Slide 9-You must have noticed the solid lines and the broken line around the letters. They do not relate to your work right now. We'll talk about them later on. 30 sec
Slide 10- We are now at the letter C c; Uppercase C and lowercase c.
Look closely at the formation of the letter C c. It is Capital C as in Roussan Camille, Haitian poet, journalist, diplomat (passed away in 1961); again, capital C as in Christopher Columbus, familiar to us. Now here is the lowercase c as in cat, classroom, clouds 1m 40s
Slide 11- Let's draw the capital letter C, and now lowercase c ourselves. 1m 30s
Slide 12- We are moving forward, dear Learners! Here is the capital letter D. The letter D is written with a vertical bar and a curve attached to the two points of the bar. We make the bar, we raise our hand to make the curve. Capital D as in Frederick Douglass, escaped slave, D as in Martin Delaney, free Black, both passionate US abolitionists. Again, capital D as in Katherine Dunham, American dancer who traveled to Haiti in 1930, fell in love with Haitian folkloric dance, and made it known all over the world.
Now, the lowercase d is made of a small circle and a bar attached to the circle. We make the circle, we raise our hand to make the bar. It is lowercase d as in dog, drum. 2m00s
Slide 13- Let's form the capital letter D, a vertical bar and a curve attached to the two points of the bar, and lowercase d, a small circle and a bar attached to the circle. We make the circle, we raise our hand to make the bar. It’s small d as in dog, drum. These words start with lowercase letter d 1m50s
Slide 14- Here is the Letter E e which is formed like this: a horizontal bar at the top, a vertical bar attached to it, then a horizontal bar at the bottom, and another horizontal bar in the middle. It‘s capital E as in Ecuador, the country whose flag appears here, as in El Al, the Dominican rapper. These names begin with the capital letter E. Here is lowercase e as in elk the animal, as in emerald the jewel 1m55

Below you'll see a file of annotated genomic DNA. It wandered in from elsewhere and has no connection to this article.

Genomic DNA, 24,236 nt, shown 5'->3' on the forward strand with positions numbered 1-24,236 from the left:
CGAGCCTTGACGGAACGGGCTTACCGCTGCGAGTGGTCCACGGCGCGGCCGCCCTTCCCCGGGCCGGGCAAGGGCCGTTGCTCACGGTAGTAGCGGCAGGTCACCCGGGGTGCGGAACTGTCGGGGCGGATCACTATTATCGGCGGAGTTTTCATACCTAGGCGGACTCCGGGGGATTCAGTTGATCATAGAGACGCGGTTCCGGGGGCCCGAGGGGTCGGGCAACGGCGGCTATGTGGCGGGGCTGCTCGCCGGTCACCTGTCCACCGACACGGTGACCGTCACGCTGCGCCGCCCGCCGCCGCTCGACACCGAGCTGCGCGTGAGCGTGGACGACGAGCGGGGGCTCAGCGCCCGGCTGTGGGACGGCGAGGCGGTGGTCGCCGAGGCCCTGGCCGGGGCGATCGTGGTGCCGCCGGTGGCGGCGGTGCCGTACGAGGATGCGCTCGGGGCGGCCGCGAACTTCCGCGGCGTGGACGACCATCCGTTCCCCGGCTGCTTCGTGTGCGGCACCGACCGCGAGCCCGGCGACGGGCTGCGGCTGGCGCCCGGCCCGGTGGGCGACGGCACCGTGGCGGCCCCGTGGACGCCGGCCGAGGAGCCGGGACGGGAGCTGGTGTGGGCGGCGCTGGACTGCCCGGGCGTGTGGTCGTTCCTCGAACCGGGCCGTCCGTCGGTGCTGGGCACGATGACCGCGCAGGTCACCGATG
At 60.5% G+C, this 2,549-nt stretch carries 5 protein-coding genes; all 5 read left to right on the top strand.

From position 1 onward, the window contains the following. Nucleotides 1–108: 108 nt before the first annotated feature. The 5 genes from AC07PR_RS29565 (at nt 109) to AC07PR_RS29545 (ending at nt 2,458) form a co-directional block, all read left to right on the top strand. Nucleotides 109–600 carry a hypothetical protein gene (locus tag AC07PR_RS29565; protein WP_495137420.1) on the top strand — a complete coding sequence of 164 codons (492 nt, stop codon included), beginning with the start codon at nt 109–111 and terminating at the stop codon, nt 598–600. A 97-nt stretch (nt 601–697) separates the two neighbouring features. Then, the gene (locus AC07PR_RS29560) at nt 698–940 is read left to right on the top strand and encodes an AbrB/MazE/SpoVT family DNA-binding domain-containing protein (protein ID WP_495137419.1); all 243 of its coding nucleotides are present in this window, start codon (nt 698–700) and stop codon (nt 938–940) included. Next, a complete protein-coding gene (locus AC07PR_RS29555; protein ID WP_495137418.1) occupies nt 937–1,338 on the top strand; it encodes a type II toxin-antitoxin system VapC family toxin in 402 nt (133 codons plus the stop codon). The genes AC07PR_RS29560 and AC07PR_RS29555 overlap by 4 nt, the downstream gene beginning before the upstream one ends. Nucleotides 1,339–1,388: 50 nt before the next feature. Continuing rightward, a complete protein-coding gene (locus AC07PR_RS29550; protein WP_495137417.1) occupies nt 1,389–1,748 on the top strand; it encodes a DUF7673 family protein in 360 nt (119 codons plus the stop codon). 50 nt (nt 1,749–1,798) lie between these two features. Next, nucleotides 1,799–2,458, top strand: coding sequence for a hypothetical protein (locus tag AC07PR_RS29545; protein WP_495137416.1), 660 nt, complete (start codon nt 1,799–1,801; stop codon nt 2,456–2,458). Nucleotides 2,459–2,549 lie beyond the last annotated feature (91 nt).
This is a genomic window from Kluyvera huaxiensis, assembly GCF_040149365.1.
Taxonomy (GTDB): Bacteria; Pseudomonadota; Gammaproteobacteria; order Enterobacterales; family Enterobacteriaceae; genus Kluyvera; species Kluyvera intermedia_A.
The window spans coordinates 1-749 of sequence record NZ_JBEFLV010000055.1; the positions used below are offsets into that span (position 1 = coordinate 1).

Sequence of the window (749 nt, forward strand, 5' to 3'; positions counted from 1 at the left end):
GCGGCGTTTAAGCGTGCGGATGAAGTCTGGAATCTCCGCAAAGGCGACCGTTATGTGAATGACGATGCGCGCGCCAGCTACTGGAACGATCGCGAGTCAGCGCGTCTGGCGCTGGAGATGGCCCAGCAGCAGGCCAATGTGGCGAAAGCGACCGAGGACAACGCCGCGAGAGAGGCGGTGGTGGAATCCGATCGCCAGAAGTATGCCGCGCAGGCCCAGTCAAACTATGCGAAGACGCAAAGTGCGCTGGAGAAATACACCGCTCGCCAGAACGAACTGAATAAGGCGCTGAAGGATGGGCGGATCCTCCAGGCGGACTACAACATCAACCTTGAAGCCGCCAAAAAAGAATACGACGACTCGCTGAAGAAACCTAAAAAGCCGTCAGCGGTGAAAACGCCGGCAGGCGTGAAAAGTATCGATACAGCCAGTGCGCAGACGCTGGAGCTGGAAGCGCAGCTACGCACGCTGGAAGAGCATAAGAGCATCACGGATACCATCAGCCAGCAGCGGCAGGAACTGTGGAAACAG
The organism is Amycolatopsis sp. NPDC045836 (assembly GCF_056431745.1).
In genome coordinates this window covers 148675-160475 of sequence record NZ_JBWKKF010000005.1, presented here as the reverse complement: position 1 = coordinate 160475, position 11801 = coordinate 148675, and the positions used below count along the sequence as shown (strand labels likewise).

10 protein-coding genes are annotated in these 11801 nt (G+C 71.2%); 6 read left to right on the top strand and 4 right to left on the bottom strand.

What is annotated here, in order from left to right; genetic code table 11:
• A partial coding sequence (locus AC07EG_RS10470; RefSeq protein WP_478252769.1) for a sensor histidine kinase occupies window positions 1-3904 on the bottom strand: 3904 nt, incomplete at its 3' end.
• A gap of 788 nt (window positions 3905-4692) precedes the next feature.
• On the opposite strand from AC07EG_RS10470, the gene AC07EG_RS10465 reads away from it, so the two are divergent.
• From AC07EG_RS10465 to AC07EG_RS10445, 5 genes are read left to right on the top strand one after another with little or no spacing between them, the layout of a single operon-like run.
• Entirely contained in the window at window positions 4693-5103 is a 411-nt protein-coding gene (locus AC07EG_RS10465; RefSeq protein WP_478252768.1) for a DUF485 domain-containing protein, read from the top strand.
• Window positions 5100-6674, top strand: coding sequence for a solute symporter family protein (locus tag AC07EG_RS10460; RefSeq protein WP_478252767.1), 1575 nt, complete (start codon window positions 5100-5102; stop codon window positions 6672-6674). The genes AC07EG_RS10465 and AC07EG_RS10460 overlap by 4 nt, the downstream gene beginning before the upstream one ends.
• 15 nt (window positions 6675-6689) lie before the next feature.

Slide 15- Learners, now practice writing capital E. Do not forget. Look closely at each letter, then reproduce its image correctly. Now it’s lowercase e. 1m55
Slide 16- It's the turn of the letter F f. Capital F, as in Frankétienne (born Frank Etienne), Haitian writer, poet, playwright, painter, musician, activist and intellectual. He writes in both French and Haitian Creole.
It's capital F as in the name Henri Ronald Ford, a Haitian American child surgeon. He is the Dean of the University of Miami Miller School of Medicine. After the 2010 earthquake, he traveled to Haiti to help the victims. Now it’s lowercase f, as in fire, flame, firefly. 2m 00s
Slide 17- Let's draw the letter F f in turn. Big F, small f. Let's take a close look at the image of each letter and trace it correctly after that image. 1m50s
Slide 18- Listen well: Learn your letters by heart, retain them from memory. Go back over them again and again, until you have completely mastered the names of all the letters and their sequence, that is the way they follow one another. 40s
Slide 19- We are progressing well, dear Learners! Here we are at the letter G g. Capital G as in Fabre Nicolas Geffrard, a progressive Haitian President who, like all progressive Haitian Presidents, was violently opposed. His daughter, Cora Manneville Blanford, a newlywed aged 23, was assassinated. He was forced to resign, and went into exile in Jamaica. It is capital G as in Réginald Goreux, Haitian-Belgian, champion in 2008 and 2009 with the Standard de Liège; winner once of the Belgian Cup in 2011 with the Standard de Liège and winner once of the Belgian Super Cup in 2008.
Now the small g presented here in two forms. It is lowercase g as in gloves, grapes. 2m 50s
Slide 20- Let's form the letter G in its large form, and g in small letter ourselves . 2m 00s
Dia 21- Here we arrive at the letter H h. Uppercase H is formed with two vertical bars and a crossbar It is uppercase H as in Prince Harry of England, as in Hungary with her flag featured here. Now, lowercase h as in harmonica, as in hat. 1m50s
Slide 22- Let's now form the capital letter H, two vertical bars and a crossbar, and now lowercase h, a vertical bar and a curve attached to the bar. We trace the bar, we raise our hand to make the curve.1m 30s